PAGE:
Second, there's Arcade. I don't know why this is dubbed "Arcade" while the previous mode gets "Single Player", because to me, this is definitely the main solo experience. It's the normal game, but with cool trick pieces, pre-determined board layouts, and a level system. There's a nice amount of stages (30), so if you like the game already, this mode will keep you occupied. If you didn't enjoy Single Player, though, this likely won't convert you.
And lastly, there's Multiplayer. Hot Seat works well, since you don't really have anything to hide from the other player that they could peek at when you aren't looking. But the online mode is where it's at. I played a match against a certain Mr. Lupi, and (despite receiving a thorough beat-down) I had tons of fun. It was lagless until the last of my red pieces was smothered by an ocean of green.
My only suggestion for the gameplay side of this series would be to take the plunge into 4-player wars. I really don't know what else another sequel could add.
This section of the review will be decidedly shorter. All I must relate to you is that Simon has upgraded every element of the game's interface substantially. The ever-looping music can get annoying after long play sessions, but it's easily muted. Perhaps several selectable (unlockable?) tracks could be made available in a sequel?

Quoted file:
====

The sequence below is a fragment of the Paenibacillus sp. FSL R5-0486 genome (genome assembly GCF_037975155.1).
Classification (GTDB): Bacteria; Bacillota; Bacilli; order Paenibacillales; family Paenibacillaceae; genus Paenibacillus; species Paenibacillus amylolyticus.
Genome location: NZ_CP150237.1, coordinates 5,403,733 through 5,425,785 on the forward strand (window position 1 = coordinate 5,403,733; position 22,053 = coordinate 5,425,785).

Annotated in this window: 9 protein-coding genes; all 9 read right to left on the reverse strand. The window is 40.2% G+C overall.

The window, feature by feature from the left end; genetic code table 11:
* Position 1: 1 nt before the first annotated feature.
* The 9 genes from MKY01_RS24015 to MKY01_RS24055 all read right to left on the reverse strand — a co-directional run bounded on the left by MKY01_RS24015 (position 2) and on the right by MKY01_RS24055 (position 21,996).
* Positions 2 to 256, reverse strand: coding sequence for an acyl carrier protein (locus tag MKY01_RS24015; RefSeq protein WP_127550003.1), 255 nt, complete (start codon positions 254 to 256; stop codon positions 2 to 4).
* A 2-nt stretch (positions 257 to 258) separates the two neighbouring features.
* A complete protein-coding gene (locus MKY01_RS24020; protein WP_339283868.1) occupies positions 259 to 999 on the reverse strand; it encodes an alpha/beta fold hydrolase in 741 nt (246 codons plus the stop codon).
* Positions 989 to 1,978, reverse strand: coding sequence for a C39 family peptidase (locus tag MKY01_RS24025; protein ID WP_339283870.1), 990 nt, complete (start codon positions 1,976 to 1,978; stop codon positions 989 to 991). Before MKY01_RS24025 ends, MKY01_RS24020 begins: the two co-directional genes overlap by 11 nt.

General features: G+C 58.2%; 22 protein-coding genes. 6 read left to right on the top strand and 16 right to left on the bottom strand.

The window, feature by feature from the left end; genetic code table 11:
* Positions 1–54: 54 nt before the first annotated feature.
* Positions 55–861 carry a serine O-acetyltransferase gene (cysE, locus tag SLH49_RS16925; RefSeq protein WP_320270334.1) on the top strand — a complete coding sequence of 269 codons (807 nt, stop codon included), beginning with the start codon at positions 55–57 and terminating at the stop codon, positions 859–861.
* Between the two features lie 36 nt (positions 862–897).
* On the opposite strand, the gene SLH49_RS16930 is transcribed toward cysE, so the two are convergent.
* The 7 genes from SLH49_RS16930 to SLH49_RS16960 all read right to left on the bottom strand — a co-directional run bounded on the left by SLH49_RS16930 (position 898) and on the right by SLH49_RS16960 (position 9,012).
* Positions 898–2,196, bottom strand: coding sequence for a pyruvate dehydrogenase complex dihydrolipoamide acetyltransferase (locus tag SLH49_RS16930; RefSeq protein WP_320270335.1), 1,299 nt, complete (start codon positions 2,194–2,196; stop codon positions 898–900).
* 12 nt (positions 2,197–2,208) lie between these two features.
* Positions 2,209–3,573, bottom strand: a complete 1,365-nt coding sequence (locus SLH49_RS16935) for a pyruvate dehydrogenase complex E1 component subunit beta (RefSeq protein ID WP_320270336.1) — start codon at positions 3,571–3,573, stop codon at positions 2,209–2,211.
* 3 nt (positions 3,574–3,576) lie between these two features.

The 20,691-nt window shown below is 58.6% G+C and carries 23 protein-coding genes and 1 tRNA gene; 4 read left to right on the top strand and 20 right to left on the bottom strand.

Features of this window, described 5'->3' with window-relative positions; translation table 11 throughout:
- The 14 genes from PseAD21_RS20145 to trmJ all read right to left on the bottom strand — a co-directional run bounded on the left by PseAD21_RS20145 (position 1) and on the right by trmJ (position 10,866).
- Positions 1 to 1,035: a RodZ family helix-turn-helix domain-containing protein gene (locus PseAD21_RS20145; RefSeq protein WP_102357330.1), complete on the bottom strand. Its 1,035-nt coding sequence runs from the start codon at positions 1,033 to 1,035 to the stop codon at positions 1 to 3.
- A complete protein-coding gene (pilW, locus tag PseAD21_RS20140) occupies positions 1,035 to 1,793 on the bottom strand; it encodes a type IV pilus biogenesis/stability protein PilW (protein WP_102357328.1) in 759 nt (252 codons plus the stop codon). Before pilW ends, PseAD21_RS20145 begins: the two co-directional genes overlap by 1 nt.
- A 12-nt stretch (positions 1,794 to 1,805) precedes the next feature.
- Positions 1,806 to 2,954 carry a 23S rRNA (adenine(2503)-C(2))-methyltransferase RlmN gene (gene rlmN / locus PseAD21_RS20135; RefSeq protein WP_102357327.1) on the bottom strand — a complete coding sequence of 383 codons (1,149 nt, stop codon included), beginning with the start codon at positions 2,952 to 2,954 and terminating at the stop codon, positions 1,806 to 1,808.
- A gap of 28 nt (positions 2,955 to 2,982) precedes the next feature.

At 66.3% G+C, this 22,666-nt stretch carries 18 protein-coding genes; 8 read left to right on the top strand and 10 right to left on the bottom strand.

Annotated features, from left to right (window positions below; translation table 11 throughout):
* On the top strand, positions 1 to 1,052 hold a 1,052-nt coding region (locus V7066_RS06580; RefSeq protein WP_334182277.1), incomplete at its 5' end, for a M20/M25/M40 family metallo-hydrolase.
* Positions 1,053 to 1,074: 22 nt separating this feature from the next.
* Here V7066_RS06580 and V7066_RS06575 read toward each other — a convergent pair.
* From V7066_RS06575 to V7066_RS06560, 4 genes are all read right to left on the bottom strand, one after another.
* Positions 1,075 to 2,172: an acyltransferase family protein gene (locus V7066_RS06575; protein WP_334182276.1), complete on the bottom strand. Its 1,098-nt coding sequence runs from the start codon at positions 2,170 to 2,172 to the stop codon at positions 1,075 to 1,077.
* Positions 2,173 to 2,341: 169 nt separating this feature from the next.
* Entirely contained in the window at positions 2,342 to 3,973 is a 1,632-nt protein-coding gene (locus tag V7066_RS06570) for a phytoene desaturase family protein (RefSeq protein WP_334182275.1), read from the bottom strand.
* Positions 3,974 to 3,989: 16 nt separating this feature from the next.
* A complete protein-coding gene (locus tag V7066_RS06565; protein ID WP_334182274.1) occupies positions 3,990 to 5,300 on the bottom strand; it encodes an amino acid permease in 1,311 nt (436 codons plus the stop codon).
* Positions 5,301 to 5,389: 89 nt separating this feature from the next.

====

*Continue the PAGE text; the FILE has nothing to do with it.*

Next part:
With such a simple concept at its core, it's surprising that Bacteria 2 feels like such a complete game. The replay value is definitely there, if you like the gameplay. Yes, the matches can drag on, but that’s expected with the turn-based strategy genre. Overall, an essential entry in any GM game collection.
Remember Othello? Right on the box of the edition that was around when I was kid was a phrase resembling this: A minute to learn, a lifetime to master. Flash forward to the present day. Othello and its many, many clones are all but forgotten. Then comes this dude named Simon Donkers, who made a game similar to, but very different from, Othello out of a game creation kit called Game Maker.
Most Game Maker games kinda suck. Donkers has proven that it's not the tool that determines the quality of the game, but the developer. Bacteria II is a deceptively simple game in which you take turns with an opponent, rotating little pegs on a massive grid. One player's pegs are green, the other's are red, and each peg can face a cardinal direction. When you turn a peg and it points to another peg, that peg turns your color. If that peg is currently pointing at another peg, you've created a chain. Chains of pegs can turn great swaths of the board to your color in one so-called swell foop.